When comparing worst-case scenarios, we often think of the ultimate worst-case scenario as being that the universe blows up. Earth getting hit by a giant meteor or asteroid would probably be a close second.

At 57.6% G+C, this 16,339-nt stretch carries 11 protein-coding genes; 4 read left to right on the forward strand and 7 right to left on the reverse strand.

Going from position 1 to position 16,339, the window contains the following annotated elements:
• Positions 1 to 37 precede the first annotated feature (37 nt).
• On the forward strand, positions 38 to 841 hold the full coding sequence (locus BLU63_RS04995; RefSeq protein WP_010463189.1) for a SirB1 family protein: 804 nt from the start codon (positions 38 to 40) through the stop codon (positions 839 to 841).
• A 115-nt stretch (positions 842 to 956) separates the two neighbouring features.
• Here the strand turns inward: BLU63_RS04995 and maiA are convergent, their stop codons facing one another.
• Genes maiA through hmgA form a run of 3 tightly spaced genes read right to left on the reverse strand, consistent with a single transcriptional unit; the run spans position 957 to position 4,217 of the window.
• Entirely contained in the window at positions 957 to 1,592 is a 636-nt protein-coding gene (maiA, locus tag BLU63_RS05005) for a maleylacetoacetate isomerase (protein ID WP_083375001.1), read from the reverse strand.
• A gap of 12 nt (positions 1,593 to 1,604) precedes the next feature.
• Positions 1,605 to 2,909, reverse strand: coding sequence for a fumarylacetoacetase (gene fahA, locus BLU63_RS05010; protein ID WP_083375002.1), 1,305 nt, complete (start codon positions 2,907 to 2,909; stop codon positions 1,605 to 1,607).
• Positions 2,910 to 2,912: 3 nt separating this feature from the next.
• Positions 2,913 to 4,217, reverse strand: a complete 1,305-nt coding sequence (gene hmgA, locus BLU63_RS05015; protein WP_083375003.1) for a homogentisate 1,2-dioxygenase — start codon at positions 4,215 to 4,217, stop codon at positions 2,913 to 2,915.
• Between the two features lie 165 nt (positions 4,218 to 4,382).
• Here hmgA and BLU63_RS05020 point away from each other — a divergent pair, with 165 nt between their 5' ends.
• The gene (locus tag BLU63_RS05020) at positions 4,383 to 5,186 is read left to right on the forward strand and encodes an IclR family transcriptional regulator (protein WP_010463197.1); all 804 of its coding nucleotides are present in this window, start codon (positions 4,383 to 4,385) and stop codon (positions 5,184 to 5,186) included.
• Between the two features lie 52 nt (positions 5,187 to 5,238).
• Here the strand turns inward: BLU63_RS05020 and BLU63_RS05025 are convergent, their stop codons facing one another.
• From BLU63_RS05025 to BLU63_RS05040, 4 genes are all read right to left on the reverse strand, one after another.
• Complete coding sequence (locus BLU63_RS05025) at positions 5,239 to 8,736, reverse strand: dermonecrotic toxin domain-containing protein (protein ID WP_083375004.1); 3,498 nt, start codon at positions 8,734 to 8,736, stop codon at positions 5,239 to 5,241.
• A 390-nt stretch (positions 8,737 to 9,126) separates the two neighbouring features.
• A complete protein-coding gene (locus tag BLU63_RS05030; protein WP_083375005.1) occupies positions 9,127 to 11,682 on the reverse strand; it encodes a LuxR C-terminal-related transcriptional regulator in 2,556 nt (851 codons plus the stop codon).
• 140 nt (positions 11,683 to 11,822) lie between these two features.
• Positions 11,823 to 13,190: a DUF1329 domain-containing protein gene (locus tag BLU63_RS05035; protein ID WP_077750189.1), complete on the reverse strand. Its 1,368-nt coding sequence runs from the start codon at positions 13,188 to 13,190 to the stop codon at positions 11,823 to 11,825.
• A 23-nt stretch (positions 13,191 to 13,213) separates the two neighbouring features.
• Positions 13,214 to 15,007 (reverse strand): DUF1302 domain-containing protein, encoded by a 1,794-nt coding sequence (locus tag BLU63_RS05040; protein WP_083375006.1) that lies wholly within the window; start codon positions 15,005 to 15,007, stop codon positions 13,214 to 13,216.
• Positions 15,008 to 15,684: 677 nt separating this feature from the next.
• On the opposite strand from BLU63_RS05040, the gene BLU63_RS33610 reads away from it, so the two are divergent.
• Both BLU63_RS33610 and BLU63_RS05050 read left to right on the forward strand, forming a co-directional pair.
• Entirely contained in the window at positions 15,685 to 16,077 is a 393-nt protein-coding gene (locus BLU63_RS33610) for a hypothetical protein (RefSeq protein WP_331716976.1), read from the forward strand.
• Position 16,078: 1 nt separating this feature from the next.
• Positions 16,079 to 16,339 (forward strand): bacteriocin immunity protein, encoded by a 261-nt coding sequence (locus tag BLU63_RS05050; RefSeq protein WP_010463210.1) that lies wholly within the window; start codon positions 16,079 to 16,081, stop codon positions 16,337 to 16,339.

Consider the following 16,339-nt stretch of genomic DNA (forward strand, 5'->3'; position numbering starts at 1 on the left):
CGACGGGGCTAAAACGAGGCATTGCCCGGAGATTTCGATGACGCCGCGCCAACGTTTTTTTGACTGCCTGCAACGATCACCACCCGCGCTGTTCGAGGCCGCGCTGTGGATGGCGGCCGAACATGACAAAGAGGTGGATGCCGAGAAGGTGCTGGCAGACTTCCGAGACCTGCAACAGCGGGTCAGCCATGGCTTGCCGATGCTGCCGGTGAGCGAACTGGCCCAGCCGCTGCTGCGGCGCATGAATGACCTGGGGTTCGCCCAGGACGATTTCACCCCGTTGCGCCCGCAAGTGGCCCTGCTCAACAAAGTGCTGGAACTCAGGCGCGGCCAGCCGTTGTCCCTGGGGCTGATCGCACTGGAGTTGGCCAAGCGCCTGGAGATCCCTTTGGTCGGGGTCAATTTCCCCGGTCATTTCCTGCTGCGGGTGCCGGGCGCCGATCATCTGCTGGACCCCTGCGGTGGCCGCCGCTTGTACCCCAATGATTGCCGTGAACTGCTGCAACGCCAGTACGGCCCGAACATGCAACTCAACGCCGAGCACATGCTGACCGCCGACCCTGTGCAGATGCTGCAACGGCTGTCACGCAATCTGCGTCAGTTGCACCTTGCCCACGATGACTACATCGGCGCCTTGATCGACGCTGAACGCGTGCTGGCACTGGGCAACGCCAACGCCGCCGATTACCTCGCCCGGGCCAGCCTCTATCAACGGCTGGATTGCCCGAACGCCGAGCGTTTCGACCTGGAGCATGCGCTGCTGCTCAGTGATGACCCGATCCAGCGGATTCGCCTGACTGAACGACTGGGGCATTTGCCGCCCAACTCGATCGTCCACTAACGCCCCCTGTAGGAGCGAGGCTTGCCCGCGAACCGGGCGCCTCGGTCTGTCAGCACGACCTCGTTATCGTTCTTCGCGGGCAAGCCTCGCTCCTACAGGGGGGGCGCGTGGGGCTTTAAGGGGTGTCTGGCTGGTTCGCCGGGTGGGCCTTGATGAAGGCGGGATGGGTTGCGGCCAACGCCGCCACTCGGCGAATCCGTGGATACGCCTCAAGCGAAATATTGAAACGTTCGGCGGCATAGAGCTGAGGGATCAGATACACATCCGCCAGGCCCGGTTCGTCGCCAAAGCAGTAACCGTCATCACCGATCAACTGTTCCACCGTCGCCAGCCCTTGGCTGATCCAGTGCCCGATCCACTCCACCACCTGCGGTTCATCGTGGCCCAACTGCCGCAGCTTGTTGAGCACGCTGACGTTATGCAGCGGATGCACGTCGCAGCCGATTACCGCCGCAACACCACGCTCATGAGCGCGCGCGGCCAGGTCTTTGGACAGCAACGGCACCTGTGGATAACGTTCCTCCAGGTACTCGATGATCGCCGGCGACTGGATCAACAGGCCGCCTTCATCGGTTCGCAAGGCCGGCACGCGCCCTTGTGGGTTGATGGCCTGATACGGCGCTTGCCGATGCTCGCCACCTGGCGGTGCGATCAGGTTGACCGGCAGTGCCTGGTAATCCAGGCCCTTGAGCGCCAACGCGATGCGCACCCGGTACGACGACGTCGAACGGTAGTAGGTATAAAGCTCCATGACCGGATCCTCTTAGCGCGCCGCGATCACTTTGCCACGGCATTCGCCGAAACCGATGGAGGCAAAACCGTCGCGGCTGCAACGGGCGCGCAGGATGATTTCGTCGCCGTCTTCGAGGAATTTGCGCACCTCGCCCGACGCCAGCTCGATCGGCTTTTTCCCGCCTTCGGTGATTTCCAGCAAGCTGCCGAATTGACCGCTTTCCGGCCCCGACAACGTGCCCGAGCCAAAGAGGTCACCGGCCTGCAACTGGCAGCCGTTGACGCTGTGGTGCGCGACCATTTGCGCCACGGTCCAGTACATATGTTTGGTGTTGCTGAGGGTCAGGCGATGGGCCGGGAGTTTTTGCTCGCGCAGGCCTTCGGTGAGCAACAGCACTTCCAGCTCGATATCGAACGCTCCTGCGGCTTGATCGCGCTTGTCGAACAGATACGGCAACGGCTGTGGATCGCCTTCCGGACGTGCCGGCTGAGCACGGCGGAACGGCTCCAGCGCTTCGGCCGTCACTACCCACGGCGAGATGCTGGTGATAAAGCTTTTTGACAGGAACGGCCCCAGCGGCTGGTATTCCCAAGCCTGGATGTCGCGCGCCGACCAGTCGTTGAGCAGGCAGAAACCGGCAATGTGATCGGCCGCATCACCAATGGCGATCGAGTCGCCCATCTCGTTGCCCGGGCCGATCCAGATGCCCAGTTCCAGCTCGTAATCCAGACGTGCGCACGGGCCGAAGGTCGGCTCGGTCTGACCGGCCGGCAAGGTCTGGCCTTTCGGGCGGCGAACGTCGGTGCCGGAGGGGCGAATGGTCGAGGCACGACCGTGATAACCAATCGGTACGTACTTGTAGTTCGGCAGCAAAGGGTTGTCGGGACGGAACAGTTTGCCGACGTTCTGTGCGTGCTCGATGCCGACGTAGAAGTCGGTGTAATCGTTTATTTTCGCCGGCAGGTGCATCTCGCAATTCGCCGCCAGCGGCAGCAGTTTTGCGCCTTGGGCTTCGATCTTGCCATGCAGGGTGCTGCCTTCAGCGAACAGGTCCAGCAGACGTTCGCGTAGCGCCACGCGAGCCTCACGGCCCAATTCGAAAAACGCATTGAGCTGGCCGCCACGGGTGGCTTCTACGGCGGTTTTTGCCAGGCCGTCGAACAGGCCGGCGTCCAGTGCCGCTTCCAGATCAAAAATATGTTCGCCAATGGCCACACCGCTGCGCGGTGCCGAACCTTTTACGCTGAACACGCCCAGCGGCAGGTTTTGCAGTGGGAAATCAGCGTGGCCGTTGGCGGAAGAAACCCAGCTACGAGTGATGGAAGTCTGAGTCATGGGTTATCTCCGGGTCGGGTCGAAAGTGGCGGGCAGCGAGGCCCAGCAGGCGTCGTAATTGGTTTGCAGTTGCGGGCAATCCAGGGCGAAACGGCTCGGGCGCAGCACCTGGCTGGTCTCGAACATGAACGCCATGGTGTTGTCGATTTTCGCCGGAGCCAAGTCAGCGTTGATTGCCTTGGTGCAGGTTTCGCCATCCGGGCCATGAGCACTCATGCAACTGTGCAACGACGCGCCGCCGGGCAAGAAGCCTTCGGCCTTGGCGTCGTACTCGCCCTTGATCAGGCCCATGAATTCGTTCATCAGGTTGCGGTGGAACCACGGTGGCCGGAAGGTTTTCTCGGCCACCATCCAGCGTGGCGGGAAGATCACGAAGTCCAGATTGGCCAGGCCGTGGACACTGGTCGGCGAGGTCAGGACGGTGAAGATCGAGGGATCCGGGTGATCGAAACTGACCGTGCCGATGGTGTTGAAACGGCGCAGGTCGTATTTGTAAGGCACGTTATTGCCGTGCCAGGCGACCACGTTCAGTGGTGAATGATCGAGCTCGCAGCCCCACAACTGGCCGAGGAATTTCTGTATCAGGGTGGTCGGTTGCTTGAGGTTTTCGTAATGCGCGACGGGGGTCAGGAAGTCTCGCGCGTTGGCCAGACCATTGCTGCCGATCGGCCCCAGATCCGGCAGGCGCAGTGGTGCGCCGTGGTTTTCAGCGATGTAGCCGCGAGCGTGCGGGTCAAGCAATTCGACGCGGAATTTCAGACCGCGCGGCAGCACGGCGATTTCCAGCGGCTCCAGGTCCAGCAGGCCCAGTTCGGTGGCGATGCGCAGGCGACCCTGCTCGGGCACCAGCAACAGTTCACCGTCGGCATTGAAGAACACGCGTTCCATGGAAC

I was certainly quite relieved earlier this week to hear that NASA lowered Earth's chances of getting hit by an 885-foot asteroid. Newly discovered in 2004, 99942 Apophis (original name was 2004 MN4) seemed to have a chance of hitting Earth (or the Moon) in 2029. Then again in April of 2036, scientists had calculated a 1 in 45,000 chance that Apophis could strike Earth. However, luckily for us, that threat has now been lowered to a 1 in 250,000 chance. Some day down the road, we're all going to be hearing about the Torino Impact Hazard Scale. Level 1 would indicate a very small chance of the worst-case scenario. If they start talking about the Level 4 threat level, we all might as well start partying like there's no tomorrow. In the meantime, let's send out some space probes that will put tracking devices on these annoying asteroids.